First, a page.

Archivists at the American Institute for Verdi Studies discovered a document that sheds new light on Verdi’s activity just prior to the composition of his final opera, Falstaff.
A letter from the publisher Giulio Ricordi dated 22 August 1890 congratulates Verdi on the successful launching of a new business devoted to the sale of pork prepared at the composer’s Sant’Agata farm.
Ricordi, having purchased a “G.V. brand” pork shoulder, reports that he found the bill “a bit salty”, but for such exquisite meat he would pay “neither a lira more nor a lira less”.
This according to “New Verdi document discovered” by Martin Chusid (Verdi newsletter XX  p. 23). (The information in this article, delicious as it is, appears to be outdated; see the comment below.)
Today is Verdi’s 200th birthday! Below, in Falstaff’s finale, the opera’s characters prepare to dine together—no doubt anticipating the composer’s own homegrown prosciutto.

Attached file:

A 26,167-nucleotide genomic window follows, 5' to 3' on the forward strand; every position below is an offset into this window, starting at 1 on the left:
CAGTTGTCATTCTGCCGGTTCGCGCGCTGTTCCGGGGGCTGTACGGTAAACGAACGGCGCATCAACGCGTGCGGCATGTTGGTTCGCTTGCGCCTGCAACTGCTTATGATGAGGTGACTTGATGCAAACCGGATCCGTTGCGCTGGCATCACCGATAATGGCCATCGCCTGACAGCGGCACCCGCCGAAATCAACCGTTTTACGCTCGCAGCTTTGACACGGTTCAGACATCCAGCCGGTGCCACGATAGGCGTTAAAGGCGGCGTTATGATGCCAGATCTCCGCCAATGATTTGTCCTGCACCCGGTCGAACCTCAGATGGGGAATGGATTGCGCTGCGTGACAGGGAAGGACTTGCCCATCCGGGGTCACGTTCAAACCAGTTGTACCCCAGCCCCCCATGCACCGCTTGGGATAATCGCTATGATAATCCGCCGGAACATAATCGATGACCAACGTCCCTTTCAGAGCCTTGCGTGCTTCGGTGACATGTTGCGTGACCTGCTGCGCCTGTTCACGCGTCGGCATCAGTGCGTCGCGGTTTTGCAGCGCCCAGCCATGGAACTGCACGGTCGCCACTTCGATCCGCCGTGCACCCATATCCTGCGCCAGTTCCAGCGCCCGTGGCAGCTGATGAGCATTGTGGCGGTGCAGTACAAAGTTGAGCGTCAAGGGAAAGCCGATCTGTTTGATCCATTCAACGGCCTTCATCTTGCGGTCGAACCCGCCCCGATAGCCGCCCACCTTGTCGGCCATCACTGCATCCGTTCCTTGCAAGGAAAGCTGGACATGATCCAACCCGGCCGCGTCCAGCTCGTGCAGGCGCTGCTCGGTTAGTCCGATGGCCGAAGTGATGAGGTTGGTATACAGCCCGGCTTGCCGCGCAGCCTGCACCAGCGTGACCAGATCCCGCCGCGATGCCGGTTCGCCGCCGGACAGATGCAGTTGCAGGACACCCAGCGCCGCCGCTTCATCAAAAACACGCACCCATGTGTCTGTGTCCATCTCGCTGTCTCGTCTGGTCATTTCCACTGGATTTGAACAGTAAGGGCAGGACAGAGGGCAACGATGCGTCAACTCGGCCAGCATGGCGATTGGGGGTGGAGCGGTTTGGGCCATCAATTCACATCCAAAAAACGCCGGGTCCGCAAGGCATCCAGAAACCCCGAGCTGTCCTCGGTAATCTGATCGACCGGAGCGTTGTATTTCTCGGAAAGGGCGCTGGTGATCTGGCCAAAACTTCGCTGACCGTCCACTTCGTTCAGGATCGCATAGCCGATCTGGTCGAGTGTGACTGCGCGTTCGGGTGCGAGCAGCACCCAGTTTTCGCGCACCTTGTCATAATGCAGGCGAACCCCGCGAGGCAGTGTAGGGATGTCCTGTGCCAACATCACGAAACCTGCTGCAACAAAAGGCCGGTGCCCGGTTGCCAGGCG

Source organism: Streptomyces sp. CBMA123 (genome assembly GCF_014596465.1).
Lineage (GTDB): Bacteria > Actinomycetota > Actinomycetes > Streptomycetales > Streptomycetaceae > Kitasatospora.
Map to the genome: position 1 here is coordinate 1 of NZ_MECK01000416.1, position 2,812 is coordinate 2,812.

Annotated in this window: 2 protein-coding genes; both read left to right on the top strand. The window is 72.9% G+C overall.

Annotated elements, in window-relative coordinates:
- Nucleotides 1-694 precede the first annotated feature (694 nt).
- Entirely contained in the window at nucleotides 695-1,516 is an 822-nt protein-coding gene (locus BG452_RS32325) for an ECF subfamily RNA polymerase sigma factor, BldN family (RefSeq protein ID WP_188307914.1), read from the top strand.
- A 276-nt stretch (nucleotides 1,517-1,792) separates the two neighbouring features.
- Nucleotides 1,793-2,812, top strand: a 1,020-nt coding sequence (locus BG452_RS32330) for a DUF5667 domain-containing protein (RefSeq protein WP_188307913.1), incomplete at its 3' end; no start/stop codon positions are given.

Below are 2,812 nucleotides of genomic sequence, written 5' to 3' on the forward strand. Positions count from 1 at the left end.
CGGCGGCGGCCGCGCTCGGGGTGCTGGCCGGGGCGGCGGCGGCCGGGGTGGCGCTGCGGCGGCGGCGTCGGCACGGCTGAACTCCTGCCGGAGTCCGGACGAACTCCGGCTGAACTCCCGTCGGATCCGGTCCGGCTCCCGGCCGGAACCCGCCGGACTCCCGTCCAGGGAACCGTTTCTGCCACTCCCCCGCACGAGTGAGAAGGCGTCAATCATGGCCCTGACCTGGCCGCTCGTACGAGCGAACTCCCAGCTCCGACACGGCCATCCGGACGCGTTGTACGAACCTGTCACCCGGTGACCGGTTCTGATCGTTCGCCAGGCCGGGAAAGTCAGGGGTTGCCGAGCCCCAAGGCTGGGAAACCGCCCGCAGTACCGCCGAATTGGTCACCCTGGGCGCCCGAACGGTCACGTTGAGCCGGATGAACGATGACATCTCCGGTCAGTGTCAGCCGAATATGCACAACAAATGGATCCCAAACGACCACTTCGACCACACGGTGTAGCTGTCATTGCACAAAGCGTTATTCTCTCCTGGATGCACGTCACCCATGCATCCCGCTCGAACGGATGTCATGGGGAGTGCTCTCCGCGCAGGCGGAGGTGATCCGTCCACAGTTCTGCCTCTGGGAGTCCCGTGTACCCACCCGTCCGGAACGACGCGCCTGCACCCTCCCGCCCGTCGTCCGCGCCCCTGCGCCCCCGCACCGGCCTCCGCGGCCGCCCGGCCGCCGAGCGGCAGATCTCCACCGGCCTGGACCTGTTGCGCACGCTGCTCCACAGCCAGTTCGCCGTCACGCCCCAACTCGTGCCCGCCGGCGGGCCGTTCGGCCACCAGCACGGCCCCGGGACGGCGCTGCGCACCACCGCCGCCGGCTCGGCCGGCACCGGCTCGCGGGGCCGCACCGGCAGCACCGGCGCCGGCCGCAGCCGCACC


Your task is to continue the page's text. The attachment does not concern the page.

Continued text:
Related article: Verdi’s gastromusicology
3 Responses to Verdi’s pigs
This was actually a prank played by Ricordi on Verdi. Verdi sent the music publisher a shoulder of pork as a present and when the publisher asked him how much it was, Verdi, jokingly, replied quoting an exorbitant sum, 100,000 liras (“salty” means “expensive” – Ricordi uses the term as a play on words here). After tasting the pork shoulder with his family, Ricordi wrote a letter of thanks and enclosed a “receipt” he had printed in his own printing house. There was no factory at Sant’Agata!
Thank you! We have updated the post accordingly.
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